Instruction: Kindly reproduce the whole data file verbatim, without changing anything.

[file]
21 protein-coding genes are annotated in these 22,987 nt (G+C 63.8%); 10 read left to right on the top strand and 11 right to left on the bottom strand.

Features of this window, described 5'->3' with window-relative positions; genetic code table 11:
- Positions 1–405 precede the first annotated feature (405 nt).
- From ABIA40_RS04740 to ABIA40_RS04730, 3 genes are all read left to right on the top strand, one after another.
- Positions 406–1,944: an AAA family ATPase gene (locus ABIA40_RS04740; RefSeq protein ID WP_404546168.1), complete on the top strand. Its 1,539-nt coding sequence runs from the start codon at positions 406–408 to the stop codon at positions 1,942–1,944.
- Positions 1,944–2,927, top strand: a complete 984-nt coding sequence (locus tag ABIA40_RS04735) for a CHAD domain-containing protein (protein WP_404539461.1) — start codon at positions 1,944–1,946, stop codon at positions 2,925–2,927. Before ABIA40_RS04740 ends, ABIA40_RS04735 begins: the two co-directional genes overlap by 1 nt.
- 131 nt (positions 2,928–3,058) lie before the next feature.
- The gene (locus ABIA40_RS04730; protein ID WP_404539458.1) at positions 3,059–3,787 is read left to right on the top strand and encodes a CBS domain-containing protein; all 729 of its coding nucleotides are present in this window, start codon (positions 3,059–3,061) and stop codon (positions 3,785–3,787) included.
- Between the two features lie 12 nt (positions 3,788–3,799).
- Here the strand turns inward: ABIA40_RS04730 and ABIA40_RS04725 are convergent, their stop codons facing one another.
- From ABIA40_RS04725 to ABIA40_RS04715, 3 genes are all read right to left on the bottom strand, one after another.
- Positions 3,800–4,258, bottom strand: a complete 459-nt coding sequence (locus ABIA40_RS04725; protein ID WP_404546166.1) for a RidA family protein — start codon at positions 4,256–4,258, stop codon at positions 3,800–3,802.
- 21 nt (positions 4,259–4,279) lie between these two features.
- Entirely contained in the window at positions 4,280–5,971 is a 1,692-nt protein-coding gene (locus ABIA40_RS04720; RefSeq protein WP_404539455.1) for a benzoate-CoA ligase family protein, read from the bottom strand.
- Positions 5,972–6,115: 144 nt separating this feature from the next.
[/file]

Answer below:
21 protein-coding genes are annotated in these 22,987 nt (G+C 63.8%); 10 read left to right on the top strand and 11 right to left on the bottom strand.

Features of this window, described 5'->3' with window-relative positions; genetic code table 11:
- Positions 1–405 precede the first annotated feature (405 nt).
- From ABIA40_RS04740 to ABIA40_RS04730, 3 genes are all read left to right on the top strand, one after another.
- Positions 406–1,944: an AAA family ATPase gene (locus ABIA40_RS04740; RefSeq protein ID WP_404546168.1), complete on the top strand. Its 1,539-nt coding sequence runs from the start codon at positions 406–408 to the stop codon at positions 1,942–1,944.
- Positions 1,944–2,927, top strand: a complete 984-nt coding sequence (locus tag ABIA40_RS04735) for a CHAD domain-containing protein (protein WP_404539461.1) — start codon at positions 1,944–1,946, stop codon at positions 2,925–2,927. Before ABIA40_RS04740 ends, ABIA40_RS04735 begins: the two co-directional genes overlap by 1 nt.
- 131 nt (positions 2,928–3,058) lie before the next feature.
- The gene (locus ABIA40_RS04730; protein ID WP_404539458.1) at positions 3,059–3,787 is read left to right on the top strand and encodes a CBS domain-containing protein; all 729 of its coding nucleotides are present in this window, start codon (positions 3,059–3,061) and stop codon (positions 3,785–3,787) included.
- Between the two features lie 12 nt (positions 3,788–3,799).
- Here the strand turns inward: ABIA40_RS04730 and ABIA40_RS04725 are convergent, their stop codons facing one another.
- From ABIA40_RS04725 to ABIA40_RS04715, 3 genes are all read right to left on the bottom strand, one after another.
- Positions 3,800–4,258, bottom strand: a complete 459-nt coding sequence (locus ABIA40_RS04725; protein ID WP_404546166.1) for a RidA family protein — start codon at positions 4,256–4,258, stop codon at positions 3,800–3,802.
- 21 nt (positions 4,259–4,279) lie between these two features.
- Entirely contained in the window at positions 4,280–5,971 is a 1,692-nt protein-coding gene (locus ABIA40_RS04720; RefSeq protein WP_404539455.1) for a benzoate-CoA ligase family protein, read from the bottom strand.
- Positions 5,972–6,115: 144 nt separating this feature from the next.